Playwright Jane Harrison on Australia Day: ‘This isn’t just black history people are forgetting’ | Culture
Seven men gather on a headland overlooking a stunning harbour for a crucial war council. The date is 26 January 1788 – and it’s a moment they’ve been anticipating for 18 years, the last time a “nowee” sailed along this coast. Then, there had been just one large wooden vessel, full of strange white-skinned aliens. But those visitors had left after a few days.
Now they’re back.
Over the past few days, locals around the bay have witnessed one tall ship after another gather in the heart of their ancestral country. So seven leaders, representing the clans who stretch their unbroken relationship with this country back 40,000 years, have been summonsed. Their task is to decide their people’s fate. Should they drive these intruders back into the sea? Or welcome the visitors to country with the hospitality customary among their people?
That’s the central premise of Muruwari playwright Jane Harrison’s The Visitors, making its world premiere at Carriageworks as part of this year’s Sydney Festival.
Harrison describes herself as “a black of all trades”: lecturer, author, artistic director and playwright. Until now her most celebrated work was her 1998 play Stolen. But the film rights of The Visitors have already been optioned, and she’s currently 20,000 words into a novel based on the play’s essential conceit.
“The Visitors is inspired by the film 12 Angry Men,” Harrison tells Guardian Australia. Sidney Lumet’s 1957 McCarthy-era classic, set in a New York jury room, sees Juror 8 (Henry Fonda) hold out against his fellow jurors.
“Each of the seven Aboriginal elders in The Visitors has his own distinct point of view,” says Harrison. “One is a philosopher, another a warrior and a third is a younger man who hasn’t finished being initiated yet. They’re flawed, like we all are.”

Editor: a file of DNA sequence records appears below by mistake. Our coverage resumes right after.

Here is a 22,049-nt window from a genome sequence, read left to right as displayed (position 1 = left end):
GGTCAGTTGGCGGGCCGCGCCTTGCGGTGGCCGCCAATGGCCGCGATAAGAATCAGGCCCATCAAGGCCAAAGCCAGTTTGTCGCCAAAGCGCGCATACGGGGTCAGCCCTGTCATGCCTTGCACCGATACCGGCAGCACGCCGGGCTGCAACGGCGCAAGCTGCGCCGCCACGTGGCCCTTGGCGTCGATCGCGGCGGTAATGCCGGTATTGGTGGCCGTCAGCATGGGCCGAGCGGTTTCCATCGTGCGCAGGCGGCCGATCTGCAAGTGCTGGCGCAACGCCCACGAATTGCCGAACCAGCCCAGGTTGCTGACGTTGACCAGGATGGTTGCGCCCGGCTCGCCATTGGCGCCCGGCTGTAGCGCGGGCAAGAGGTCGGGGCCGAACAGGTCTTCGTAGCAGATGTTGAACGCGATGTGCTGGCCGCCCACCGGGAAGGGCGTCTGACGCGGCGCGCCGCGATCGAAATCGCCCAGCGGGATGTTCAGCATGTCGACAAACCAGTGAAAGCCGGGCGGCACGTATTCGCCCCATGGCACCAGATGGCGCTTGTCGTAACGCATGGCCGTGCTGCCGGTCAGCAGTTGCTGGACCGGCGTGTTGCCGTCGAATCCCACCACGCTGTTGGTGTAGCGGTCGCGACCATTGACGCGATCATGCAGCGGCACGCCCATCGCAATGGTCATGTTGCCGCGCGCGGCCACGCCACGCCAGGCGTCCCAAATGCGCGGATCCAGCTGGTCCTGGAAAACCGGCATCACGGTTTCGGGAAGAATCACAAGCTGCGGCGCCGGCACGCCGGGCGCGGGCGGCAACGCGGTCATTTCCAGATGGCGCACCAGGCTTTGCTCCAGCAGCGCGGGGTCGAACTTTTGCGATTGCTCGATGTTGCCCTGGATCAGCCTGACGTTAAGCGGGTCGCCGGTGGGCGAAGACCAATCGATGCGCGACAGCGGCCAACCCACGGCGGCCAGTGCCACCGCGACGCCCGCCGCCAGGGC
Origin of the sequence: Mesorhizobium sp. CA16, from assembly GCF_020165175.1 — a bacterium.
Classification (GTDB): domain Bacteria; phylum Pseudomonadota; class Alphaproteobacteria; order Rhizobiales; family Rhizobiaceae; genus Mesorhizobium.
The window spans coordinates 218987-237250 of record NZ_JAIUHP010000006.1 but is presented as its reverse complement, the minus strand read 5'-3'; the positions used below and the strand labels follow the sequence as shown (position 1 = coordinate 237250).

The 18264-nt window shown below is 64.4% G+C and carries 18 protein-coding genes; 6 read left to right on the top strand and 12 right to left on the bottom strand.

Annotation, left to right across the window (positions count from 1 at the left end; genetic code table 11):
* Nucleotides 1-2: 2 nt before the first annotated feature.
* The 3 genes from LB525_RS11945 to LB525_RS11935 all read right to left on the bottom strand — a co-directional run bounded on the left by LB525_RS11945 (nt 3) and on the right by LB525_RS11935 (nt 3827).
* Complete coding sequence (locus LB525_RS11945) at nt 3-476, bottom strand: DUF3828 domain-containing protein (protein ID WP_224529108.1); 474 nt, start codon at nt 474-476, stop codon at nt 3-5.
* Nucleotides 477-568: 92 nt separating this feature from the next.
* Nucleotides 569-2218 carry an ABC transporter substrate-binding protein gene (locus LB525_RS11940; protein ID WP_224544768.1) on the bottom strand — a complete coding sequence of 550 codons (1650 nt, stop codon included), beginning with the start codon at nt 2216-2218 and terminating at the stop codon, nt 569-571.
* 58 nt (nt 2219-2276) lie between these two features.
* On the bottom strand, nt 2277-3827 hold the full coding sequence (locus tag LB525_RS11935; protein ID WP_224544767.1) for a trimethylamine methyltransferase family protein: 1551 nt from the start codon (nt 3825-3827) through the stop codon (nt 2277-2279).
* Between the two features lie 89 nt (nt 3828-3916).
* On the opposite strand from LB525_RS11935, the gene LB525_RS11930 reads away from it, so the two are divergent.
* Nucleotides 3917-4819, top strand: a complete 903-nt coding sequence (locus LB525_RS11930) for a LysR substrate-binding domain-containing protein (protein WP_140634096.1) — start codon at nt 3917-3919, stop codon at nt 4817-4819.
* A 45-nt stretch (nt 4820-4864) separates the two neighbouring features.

Moogahlin Performing Arts, the Indigenous theatre company producing The Visitors, wanted to use New South Wales-based actors. Only one, Glenn Shea (involved in the project from the first reading in 2011), is from Victoria.
Harrison’s groups are given generic names – “Bay people”, “Eel mob”, “Spear clan” – rather than their historically correct titles, like Gadigal and Camerigal, because she has no wish to offend descendants of those Indigenous people actually there when the first fleet sailed into Sydney Harbour.
“Lots of Australians still don’t know what Australia Day represents,” Harrison says. “Some think it’s when Cook arrived in Botany Bay, not the day the first fleet settled in Sydney Cove. This isn’t just black history people are forgetting. It’s white history, our history.”
This war summit is a product of Harrison’s imagination. “There are no first-person accounts of January 26, 1788 from an Indigenous perspective,” she says. “The closest we’ve got is the William Dawes’ account in his diaries of talking to Patyegarang, learning her language. But I’ve read a lot of first contact history, from the Dawes diaries to Tim Flannery. And incidents referenced in the play actually happened.
“Cook had come and gone 18 years earlier, so the mobs had stories of what had happened, and they weren’t great. There’s a reference in the play to the waters of Botany Bay turning the colour of sunset after Cook’s men slaughtered stingrays, some of which were 100 years old.
“Of course, I’ve taken artistic licence.”
At one point, the seven elders watch in horror as one of the visitors is hanged. “The hanging actually happened, but some weeks after the first fleet had arrived,” Harrison explains.
Despite the sombre soul of the play, it’s also very funny as the men tease and compete with each other – like blokes at a typical Australian barbecue – trying to deal with a genuine crisis though unable to avoid the normal joshing.
But the “Juror 8” of Harrison’s play is the deep thinker from the “Eel mob” from way out west.
“He’s a philosopher who can see both sides of the dilemma,” Harrison explains. “Like the real-life Bennelong, he has ambiguities. Bennelong was happy to go to England with Governor Phillip, wearing fancy clothes and dining in the halls of the British aristocracy. But when he came back he took off his clothes and walked down the streets of Sydney as part of his community again. Some of the first contact Aborigines were diplomats while others were warriors – as reflected in the play.”
There had been times during the long gestation of The Visitors when Harrison was tempted to scrap it and rewrite it from the perspective of women instead. Bennelong’s wife, Barangaroo, for example, was much less ready to compromise with Phillip and the other visitors during those crucial early years of the colony. While Harrison eventually decided not to take that creative route, the script retains marks of that deliberation.
What the seven will decide is in doubt until the last few pages of Harrison’s script. Does their unanimous vote stand the scrutiny of history? Unlike 12 Angry Men, this jury is still out.